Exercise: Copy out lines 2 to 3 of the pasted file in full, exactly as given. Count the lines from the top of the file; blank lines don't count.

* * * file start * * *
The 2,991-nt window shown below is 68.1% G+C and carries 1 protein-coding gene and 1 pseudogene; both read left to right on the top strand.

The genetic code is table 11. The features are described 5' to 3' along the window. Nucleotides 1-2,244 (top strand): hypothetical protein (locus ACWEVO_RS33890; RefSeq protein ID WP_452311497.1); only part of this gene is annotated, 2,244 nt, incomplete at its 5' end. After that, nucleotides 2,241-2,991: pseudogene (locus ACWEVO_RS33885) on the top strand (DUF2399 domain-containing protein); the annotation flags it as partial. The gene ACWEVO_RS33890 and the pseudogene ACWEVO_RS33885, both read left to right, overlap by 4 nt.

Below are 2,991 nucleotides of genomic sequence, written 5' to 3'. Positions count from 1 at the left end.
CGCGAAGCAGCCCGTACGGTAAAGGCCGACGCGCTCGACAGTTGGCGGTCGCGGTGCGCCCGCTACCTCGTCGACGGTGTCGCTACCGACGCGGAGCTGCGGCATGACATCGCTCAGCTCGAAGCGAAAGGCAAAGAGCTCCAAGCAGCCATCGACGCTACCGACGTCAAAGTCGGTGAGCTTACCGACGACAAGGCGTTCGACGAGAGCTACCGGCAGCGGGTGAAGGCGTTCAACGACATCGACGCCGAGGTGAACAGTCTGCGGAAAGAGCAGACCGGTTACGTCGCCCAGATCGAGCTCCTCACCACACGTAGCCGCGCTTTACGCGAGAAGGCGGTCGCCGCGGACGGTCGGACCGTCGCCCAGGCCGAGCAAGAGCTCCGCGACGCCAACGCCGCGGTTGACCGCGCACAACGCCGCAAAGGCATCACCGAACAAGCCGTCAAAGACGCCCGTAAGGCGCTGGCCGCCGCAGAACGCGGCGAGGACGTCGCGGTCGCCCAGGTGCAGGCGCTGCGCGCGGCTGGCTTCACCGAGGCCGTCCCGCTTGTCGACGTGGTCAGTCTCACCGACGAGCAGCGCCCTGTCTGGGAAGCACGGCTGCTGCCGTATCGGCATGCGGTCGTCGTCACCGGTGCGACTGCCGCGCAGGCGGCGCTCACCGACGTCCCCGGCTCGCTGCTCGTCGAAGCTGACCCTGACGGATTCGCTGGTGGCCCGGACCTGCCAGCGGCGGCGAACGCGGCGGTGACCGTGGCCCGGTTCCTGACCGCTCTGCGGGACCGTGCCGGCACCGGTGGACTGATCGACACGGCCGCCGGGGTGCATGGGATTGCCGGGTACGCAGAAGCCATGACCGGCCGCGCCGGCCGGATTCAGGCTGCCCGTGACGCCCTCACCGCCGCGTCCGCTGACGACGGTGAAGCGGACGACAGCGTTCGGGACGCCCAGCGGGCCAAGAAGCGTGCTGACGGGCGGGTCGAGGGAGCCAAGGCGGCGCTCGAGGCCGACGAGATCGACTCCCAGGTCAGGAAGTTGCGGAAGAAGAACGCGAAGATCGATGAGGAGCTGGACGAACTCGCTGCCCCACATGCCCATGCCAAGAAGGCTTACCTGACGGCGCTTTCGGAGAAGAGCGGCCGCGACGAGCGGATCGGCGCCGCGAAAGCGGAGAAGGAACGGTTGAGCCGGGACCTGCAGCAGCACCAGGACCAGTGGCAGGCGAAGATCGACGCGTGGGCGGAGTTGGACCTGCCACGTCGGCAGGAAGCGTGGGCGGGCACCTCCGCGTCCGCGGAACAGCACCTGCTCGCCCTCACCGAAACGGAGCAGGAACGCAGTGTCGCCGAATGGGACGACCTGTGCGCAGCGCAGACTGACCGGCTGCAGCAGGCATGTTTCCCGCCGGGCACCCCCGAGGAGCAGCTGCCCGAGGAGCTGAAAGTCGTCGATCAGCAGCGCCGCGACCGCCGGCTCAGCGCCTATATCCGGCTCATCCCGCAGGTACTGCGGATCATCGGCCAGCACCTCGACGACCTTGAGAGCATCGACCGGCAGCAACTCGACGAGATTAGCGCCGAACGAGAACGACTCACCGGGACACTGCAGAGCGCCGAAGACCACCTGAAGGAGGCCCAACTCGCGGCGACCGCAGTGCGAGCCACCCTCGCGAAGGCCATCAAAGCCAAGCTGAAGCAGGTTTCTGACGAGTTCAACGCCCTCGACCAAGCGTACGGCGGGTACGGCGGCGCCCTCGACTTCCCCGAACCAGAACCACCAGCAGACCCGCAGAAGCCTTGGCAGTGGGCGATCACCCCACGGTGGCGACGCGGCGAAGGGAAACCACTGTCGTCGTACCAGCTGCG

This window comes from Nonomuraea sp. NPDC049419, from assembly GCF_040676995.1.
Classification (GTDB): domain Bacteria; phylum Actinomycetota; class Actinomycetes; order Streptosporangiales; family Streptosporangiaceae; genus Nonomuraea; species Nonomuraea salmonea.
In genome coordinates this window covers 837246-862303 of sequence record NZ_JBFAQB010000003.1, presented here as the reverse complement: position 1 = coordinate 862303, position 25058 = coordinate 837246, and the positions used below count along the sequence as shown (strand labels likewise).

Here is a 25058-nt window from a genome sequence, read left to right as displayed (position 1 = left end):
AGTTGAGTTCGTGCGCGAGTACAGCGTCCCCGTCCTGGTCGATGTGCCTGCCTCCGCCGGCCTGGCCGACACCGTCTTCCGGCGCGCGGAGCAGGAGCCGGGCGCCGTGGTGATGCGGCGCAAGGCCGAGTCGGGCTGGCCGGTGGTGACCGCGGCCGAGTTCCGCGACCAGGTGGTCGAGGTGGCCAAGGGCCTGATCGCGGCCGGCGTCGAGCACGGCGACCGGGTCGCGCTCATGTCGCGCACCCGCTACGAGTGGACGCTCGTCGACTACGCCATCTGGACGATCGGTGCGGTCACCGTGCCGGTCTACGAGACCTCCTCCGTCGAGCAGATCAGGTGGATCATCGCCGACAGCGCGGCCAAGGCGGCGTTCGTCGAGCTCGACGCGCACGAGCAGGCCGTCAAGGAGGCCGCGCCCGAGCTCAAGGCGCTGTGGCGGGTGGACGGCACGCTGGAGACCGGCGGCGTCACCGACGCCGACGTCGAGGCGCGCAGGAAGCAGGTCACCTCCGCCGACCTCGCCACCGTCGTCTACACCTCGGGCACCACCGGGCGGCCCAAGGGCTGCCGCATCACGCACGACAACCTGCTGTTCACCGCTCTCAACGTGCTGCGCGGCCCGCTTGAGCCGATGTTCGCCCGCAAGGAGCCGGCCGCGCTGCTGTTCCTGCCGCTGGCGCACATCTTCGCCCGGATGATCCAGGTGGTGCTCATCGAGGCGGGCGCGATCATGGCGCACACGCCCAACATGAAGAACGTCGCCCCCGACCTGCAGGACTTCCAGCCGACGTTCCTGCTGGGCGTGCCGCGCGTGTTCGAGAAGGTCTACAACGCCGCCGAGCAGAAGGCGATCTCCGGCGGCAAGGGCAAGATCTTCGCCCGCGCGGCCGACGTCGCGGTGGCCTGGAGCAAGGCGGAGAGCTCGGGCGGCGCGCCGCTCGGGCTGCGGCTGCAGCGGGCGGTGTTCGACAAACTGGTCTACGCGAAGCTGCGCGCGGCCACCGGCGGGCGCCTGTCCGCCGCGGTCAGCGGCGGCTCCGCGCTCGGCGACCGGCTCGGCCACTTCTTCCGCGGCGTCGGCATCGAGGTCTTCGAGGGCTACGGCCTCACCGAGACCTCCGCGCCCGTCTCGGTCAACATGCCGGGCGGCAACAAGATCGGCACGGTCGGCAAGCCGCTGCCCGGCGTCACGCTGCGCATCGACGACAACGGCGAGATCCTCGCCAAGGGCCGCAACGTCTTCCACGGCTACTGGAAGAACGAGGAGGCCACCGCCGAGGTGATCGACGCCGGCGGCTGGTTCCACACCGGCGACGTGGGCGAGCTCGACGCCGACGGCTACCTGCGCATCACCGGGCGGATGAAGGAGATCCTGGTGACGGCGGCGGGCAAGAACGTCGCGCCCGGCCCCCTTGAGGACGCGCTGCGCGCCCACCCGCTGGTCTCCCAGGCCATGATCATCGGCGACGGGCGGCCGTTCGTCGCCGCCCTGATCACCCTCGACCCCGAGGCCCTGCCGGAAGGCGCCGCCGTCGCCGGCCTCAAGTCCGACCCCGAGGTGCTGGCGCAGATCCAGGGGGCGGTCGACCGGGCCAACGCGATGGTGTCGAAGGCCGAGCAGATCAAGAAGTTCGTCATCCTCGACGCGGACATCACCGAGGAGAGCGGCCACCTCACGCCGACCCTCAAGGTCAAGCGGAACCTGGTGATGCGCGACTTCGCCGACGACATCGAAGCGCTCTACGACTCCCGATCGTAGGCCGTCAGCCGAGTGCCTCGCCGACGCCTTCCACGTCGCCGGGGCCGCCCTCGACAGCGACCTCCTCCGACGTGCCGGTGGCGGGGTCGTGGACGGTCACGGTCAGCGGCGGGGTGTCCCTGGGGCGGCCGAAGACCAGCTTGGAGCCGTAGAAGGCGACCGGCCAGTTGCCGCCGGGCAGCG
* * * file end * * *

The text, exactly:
The genetic code is table 11. The features are described 5' to 3' along the window. Nucleotides 1-2,244 (top strand): hypothetical protein (locus ACWEVO_RS33890; RefSeq protein ID WP_452311497.1); only part of this gene is annotated, 2,244 nt, incomplete at its 5' end. After that, nucleotides 2,241-2,991: pseudogene (locus ACWEVO_RS33885) on the top strand (DUF2399 domain-containing protein); the annotation flags it as partial. The gene ACWEVO_RS33890 and the pseudogene ACWEVO_RS33885, both read left to right, overlap by 4 nt.

Below are 2,991 nucleotides of genomic sequence, written 5' to 3'. Positions count from 1 at the left end.